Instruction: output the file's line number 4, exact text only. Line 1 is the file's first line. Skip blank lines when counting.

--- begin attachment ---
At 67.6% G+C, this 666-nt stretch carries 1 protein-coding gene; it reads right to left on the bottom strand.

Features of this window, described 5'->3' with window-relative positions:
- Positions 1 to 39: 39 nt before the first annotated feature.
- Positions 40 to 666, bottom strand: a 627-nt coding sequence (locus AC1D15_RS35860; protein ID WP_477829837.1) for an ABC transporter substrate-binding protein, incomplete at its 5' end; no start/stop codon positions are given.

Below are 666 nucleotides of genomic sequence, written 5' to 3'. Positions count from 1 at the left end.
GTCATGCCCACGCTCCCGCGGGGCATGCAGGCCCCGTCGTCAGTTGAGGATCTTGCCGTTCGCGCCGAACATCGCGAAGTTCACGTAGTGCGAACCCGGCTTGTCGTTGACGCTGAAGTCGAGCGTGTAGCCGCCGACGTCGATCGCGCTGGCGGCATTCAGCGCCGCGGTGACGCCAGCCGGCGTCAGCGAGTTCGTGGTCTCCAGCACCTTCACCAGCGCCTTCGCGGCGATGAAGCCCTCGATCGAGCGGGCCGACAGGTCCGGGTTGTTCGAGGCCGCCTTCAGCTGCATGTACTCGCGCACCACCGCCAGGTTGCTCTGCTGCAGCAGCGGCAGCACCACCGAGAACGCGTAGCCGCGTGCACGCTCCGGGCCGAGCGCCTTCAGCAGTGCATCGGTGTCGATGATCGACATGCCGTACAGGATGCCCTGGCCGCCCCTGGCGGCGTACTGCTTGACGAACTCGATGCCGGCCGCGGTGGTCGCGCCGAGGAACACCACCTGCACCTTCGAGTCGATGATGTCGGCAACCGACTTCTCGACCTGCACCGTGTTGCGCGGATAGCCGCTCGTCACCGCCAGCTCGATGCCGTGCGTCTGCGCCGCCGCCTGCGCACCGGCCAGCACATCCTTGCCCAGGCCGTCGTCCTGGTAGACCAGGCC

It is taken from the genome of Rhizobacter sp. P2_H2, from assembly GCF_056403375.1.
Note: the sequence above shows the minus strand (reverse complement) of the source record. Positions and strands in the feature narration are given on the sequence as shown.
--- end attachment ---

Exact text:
- Positions 40 to 666, bottom strand: a 627-nt coding sequence (locus AC1D15_RS35860; protein ID WP_477829837.1) for an ABC transporter substrate-binding protein, incomplete at its 5' end; no start/stop codon positions are given.